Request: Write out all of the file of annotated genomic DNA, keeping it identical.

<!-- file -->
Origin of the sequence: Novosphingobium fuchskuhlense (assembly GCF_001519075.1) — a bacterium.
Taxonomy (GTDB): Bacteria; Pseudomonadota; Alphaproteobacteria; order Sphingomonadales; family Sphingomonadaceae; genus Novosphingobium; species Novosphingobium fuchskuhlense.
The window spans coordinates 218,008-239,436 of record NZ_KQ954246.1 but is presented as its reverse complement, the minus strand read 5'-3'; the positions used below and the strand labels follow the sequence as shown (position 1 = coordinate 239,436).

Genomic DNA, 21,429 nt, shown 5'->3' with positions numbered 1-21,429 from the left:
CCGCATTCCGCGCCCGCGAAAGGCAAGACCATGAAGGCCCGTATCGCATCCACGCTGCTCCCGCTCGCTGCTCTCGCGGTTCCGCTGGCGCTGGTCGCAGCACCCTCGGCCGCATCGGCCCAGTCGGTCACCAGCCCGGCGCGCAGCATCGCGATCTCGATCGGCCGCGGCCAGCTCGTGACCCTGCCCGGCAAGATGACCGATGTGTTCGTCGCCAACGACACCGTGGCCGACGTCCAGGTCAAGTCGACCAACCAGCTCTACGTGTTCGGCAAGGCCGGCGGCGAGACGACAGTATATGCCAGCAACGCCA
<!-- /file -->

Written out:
Origin of the sequence: Novosphingobium fuchskuhlense (assembly GCF_001519075.1) — a bacterium.
Taxonomy (GTDB): Bacteria; Pseudomonadota; Alphaproteobacteria; order Sphingomonadales; family Sphingomonadaceae; genus Novosphingobium; species Novosphingobium fuchskuhlense.
The window spans coordinates 218,008-239,436 of record NZ_KQ954246.1 but is presented as its reverse complement, the minus strand read 5'-3'; the positions used below and the strand labels follow the sequence as shown (position 1 = coordinate 239,436).

Genomic DNA, 21,429 nt, shown 5'->3' with positions numbered 1-21,429 from the left:
CCGCATTCCGCGCCCGCGAAAGGCAAGACCATGAAGGCCCGTATCGCATCCACGCTGCTCCCGCTCGCTGCTCTCGCGGTTCCGCTGGCGCTGGTCGCAGCACCCTCGGCCGCATCGGCCCAGTCGGTCACCAGCCCGGCGCGCAGCATCGCGATCTCGATCGGCCGCGGCCAGCTCGTGACCCTGCCCGGCAAGATGACCGATGTGTTCGTCGCCAACGACACCGTGGCCGACGTCCAGGTCAAGTCGACCAACCAGCTCTACGTGTTCGGCAAGGCCGGCGGCGAGACGACAGTATATGCCAGCAACGCCA